There are three main ways that the Affordable Care Act will help divorcing women:

1. All preventative care will be fully covered and there will be no co-pays;

2. Insurance premiums will offered on a sliding scale based on a percentage of income for individuals with low to moderate incomes – Medicaid may be expanded to make care available to those with very low incomes – depending on the State; and

3. Children will be fully covered for dental and vision.

We all know that the co-pays can really add up for the average family. Most women have a yearly exam, a mammogram, and often there are other check-ups throughout the year for issues like blood pressure or cholesterol. Then there are the kids’ exams, and immunizations. Not only are there co-pays for every visit, but many plans have increasing deductibles, so the out of pocket expenses can equal the amount of the monthly premium some months. And not very many divorcing women have a few hundred extra dollars in their budget to keep up with these costs.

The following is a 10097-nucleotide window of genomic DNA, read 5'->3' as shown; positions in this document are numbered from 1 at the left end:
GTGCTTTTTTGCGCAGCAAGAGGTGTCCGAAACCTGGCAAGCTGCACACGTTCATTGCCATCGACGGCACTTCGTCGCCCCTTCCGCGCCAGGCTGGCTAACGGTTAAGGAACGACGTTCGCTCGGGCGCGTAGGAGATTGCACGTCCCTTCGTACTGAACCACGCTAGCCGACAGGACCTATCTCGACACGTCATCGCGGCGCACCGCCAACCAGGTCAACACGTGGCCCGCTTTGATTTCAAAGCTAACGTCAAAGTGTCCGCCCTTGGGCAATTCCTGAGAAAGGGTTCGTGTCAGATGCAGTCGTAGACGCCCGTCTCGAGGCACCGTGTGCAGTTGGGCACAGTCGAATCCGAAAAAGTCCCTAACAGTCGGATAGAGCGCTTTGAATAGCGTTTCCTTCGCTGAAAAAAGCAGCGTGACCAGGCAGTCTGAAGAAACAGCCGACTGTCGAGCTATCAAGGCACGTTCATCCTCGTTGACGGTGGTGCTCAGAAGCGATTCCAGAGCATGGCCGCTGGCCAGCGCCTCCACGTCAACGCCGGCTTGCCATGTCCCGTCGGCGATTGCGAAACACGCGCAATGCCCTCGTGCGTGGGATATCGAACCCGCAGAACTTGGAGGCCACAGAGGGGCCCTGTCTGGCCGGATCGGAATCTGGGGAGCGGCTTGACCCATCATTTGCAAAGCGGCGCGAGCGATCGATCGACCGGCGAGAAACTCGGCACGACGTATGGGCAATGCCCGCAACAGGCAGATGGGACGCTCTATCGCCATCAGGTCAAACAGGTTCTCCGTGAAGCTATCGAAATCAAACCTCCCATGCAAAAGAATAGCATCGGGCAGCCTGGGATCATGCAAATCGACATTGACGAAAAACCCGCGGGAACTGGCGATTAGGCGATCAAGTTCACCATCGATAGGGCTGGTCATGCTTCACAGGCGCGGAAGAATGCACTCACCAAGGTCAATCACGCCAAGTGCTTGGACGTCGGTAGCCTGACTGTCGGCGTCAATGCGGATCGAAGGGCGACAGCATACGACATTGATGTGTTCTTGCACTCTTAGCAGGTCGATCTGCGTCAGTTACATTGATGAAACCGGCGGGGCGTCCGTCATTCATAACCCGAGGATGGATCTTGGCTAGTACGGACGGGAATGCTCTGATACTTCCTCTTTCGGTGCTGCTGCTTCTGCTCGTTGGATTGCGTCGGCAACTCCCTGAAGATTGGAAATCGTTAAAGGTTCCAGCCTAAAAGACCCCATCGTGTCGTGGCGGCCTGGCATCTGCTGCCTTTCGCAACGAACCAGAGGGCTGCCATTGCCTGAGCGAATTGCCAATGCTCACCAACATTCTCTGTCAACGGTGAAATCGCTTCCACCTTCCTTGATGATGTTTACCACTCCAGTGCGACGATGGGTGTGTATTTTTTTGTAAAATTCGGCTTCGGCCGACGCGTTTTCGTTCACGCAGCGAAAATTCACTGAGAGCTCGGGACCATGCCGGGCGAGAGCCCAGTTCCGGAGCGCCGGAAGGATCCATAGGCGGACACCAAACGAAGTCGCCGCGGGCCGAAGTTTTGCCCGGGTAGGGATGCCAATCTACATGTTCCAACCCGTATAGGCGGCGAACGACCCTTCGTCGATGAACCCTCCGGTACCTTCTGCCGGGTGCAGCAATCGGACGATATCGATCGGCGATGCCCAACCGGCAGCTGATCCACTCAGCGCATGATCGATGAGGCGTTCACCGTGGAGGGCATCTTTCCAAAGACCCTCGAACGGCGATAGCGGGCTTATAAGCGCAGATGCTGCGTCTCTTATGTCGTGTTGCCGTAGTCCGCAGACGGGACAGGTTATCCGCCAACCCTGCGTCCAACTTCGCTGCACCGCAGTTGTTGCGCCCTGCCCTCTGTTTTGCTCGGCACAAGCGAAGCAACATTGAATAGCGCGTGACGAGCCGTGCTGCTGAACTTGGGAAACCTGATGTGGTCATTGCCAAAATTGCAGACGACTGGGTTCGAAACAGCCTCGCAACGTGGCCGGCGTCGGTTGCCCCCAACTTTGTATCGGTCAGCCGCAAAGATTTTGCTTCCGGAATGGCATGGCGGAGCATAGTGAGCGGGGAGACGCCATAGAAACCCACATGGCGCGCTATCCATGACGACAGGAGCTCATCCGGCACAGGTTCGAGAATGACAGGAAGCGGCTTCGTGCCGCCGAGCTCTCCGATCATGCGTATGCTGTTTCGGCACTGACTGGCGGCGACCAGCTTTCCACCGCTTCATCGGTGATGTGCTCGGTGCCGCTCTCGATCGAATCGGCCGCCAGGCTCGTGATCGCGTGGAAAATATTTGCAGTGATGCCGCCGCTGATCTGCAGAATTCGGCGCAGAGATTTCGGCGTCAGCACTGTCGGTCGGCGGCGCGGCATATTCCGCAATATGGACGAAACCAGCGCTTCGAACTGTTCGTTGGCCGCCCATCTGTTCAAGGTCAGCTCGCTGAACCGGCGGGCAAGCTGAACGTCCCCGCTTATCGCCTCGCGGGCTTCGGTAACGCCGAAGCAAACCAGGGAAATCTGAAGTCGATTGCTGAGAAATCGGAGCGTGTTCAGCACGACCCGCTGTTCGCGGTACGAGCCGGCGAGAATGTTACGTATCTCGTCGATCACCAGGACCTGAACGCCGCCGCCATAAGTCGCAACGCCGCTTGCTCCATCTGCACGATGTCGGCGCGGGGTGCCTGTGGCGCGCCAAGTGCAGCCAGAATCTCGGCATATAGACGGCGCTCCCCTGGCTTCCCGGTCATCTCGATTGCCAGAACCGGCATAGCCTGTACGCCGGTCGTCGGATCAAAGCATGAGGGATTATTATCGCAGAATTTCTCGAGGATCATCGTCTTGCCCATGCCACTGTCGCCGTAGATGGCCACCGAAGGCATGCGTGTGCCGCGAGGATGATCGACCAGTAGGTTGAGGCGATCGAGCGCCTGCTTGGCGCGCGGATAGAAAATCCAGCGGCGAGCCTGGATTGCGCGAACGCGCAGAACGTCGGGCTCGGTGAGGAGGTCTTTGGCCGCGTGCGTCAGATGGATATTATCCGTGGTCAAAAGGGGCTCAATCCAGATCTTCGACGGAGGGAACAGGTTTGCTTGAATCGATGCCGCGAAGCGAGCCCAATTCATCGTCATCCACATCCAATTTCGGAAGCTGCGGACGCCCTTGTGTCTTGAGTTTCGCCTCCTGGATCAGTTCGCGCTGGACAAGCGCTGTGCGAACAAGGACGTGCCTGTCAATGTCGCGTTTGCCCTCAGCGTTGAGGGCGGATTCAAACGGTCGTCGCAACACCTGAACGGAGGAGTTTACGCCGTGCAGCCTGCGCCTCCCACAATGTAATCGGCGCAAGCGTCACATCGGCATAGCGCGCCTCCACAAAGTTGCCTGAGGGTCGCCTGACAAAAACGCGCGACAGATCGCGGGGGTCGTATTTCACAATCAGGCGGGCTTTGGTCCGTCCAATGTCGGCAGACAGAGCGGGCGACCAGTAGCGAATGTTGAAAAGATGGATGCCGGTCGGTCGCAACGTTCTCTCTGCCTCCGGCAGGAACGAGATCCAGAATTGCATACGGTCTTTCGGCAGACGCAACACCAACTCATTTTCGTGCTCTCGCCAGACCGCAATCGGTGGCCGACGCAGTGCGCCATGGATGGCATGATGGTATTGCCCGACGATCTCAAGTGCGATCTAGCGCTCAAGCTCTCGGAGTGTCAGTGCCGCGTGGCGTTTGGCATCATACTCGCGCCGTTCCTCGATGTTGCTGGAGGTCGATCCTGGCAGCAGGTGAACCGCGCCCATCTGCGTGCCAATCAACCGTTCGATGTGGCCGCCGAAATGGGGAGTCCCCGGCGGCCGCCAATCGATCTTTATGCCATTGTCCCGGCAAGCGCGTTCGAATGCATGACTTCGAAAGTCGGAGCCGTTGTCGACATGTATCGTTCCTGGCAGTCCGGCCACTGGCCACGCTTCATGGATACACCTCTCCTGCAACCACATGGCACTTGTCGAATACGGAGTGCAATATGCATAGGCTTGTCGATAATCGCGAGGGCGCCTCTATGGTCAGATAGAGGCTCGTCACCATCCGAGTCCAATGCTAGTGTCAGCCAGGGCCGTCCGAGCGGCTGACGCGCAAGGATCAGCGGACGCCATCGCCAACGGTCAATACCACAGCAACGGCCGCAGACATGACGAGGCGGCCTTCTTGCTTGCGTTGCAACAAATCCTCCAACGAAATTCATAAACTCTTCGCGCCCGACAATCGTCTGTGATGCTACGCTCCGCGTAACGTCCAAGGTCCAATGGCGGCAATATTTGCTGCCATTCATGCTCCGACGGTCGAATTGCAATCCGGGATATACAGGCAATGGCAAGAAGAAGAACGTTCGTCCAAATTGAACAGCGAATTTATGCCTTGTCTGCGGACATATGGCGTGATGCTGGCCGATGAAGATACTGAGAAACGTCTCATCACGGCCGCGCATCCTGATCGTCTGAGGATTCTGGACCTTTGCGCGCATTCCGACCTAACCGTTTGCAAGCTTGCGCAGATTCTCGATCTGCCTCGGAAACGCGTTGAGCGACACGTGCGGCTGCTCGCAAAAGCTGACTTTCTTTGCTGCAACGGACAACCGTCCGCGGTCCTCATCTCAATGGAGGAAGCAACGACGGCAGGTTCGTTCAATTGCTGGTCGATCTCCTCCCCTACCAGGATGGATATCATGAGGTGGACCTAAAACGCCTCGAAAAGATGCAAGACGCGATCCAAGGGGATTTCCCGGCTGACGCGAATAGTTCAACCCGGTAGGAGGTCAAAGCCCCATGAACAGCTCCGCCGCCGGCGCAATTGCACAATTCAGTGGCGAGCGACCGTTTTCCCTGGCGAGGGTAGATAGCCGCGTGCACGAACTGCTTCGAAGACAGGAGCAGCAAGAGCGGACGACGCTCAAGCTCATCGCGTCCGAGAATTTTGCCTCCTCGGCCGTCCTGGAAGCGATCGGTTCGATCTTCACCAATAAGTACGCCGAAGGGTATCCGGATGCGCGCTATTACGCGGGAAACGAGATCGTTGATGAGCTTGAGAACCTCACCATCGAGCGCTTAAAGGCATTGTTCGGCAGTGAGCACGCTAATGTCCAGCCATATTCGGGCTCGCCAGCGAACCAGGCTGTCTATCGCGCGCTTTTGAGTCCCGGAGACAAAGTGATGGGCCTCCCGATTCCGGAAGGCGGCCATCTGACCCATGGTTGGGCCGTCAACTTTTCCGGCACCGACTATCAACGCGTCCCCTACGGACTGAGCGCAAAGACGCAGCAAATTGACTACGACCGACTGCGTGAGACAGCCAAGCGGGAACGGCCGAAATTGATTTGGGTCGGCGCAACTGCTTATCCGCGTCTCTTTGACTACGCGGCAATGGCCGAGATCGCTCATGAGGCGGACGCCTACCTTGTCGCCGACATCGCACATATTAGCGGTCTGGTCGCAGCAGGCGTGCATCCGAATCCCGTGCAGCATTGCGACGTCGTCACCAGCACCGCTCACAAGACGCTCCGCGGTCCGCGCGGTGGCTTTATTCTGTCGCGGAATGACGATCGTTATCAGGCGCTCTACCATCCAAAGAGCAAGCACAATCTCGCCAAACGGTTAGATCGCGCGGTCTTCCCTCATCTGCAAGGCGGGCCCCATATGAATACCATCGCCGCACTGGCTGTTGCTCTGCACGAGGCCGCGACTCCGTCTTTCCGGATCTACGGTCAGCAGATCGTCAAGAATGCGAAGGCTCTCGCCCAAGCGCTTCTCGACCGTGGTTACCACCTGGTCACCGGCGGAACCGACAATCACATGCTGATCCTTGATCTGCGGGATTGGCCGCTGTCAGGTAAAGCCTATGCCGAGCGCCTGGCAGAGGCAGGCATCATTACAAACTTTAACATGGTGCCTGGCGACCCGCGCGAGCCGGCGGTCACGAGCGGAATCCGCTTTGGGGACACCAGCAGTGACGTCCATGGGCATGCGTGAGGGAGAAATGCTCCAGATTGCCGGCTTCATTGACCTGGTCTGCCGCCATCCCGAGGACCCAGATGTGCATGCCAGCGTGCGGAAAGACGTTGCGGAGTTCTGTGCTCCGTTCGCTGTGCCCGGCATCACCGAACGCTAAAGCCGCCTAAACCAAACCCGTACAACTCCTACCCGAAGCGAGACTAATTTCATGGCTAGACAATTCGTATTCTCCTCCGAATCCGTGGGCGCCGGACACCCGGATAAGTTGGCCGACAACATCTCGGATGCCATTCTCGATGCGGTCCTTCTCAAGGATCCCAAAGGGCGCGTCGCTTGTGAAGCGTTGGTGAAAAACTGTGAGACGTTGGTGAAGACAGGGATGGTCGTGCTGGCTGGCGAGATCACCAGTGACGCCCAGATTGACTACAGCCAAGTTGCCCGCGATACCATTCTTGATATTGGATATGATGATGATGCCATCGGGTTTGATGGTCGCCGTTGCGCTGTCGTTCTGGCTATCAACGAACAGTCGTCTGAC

Under the Affordable Care Act, here are some of the preventative care visits that will not require a co-pay: pap smears, mammograms, maternity care, pediatric well child exams, blood pressure checks, diabetes checks, cholesterol checks, immunizations, and mental health treatment. And as of August 1, 2012, all contraceptive care is one hundred percent covered with no co-pay. This will be a huge relief for women facing the harsh reality of having to budget on a significantly reduced income.